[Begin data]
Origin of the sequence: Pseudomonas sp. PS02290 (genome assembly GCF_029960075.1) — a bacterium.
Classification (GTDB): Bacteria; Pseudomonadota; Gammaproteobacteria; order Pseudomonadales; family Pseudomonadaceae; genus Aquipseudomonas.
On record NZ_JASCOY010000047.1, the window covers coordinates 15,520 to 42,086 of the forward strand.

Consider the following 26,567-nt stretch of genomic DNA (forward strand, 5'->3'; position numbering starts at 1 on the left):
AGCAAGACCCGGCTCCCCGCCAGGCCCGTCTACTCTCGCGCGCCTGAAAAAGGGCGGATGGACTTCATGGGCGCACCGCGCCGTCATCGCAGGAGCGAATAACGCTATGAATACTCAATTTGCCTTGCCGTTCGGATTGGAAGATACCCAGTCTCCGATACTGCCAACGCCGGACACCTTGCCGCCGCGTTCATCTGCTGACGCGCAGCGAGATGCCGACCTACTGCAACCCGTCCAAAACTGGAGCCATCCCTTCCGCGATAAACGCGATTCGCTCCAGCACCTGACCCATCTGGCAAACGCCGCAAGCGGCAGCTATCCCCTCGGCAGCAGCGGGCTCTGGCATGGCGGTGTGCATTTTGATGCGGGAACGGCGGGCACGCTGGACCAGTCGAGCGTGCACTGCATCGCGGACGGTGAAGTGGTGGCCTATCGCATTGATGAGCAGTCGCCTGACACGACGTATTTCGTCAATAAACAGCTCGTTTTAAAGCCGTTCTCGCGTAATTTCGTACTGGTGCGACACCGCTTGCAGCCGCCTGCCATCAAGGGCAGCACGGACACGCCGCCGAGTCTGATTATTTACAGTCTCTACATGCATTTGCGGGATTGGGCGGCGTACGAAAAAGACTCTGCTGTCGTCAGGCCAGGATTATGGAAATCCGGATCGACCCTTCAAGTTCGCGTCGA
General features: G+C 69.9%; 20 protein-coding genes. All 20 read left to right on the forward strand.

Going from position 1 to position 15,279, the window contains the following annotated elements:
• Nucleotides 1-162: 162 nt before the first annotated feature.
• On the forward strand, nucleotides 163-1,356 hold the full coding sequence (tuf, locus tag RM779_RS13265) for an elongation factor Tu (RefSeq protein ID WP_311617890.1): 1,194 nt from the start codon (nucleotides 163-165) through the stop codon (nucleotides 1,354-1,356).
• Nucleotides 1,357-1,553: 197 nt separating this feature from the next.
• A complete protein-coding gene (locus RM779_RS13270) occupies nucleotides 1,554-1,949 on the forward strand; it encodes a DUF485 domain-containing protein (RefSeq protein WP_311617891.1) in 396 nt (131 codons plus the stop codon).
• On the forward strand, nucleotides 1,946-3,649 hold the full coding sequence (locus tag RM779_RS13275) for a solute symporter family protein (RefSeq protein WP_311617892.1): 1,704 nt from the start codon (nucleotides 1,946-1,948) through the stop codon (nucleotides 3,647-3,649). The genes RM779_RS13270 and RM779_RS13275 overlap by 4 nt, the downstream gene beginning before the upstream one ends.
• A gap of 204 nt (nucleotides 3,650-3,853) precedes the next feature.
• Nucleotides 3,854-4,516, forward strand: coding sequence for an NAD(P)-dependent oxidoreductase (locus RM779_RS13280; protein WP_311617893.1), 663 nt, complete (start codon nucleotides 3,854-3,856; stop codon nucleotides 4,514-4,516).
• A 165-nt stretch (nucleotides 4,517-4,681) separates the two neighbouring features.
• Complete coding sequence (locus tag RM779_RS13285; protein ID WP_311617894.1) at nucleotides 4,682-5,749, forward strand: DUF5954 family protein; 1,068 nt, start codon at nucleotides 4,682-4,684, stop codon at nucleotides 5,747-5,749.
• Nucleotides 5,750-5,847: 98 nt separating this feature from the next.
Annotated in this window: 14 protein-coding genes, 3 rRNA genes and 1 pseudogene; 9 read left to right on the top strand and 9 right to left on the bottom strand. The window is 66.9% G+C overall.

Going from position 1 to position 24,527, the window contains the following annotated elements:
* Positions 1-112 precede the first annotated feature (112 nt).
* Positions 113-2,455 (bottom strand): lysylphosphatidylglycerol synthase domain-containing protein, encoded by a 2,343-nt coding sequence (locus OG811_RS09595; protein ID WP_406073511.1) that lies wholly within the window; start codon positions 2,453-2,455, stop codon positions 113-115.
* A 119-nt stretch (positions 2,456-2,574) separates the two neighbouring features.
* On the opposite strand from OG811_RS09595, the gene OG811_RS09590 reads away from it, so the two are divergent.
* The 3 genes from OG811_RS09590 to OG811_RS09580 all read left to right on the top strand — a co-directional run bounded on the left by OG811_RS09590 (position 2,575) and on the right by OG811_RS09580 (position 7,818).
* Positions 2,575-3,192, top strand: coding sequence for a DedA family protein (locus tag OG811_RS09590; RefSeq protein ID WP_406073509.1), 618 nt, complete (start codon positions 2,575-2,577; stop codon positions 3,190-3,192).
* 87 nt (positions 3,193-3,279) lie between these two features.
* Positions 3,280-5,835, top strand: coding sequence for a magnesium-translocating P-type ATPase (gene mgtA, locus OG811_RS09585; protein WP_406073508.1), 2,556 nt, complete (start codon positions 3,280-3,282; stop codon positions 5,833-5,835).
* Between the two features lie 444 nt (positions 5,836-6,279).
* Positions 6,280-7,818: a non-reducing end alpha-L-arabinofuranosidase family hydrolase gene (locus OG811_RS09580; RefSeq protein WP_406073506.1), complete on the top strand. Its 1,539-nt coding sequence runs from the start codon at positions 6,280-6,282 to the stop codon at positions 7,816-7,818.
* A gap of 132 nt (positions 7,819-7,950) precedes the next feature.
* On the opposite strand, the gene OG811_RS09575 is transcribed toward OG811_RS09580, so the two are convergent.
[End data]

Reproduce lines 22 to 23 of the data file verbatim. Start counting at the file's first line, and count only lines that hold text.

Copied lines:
* A 119-nt stretch (positions 2,456-2,574) separates the two neighbouring features.
* On the opposite strand from OG811_RS09595, the gene OG811_RS09590 reads away from it, so the two are divergent.